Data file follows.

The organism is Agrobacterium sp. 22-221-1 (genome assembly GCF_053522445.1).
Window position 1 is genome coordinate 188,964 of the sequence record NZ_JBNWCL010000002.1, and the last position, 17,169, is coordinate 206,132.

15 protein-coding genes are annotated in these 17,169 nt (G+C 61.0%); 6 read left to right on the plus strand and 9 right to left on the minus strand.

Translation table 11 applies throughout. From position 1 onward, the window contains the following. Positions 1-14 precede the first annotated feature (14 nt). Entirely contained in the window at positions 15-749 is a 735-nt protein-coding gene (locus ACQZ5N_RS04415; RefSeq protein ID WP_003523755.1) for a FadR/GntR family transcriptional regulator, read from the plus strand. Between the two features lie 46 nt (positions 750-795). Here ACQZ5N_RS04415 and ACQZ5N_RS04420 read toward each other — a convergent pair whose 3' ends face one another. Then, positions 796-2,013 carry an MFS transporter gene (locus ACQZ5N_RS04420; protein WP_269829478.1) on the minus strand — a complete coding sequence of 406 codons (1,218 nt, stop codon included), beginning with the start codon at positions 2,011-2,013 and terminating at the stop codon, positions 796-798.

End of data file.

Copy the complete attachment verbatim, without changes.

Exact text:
The organism is Agrobacterium sp. 22-221-1 (genome assembly GCF_053522445.1).
Window position 1 is genome coordinate 188,964 of the sequence record NZ_JBNWCL010000002.1, and the last position, 17,169, is coordinate 206,132.

15 protein-coding genes are annotated in these 17,169 nt (G+C 61.0%); 6 read left to right on the plus strand and 9 right to left on the minus strand.

Translation table 11 applies throughout. From position 1 onward, the window contains the following. Positions 1-14 precede the first annotated feature (14 nt). Entirely contained in the window at positions 15-749 is a 735-nt protein-coding gene (locus ACQZ5N_RS04415; RefSeq protein ID WP_003523755.1) for a FadR/GntR family transcriptional regulator, read from the plus strand. Between the two features lie 46 nt (positions 750-795). Here ACQZ5N_RS04415 and ACQZ5N_RS04420 read toward each other — a convergent pair whose 3' ends face one another. Then, positions 796-2,013 carry an MFS transporter gene (locus ACQZ5N_RS04420; protein WP_269829478.1) on the minus strand — a complete coding sequence of 406 codons (1,218 nt, stop codon included), beginning with the start codon at positions 2,011-2,013 and terminating at the stop codon, positions 796-798.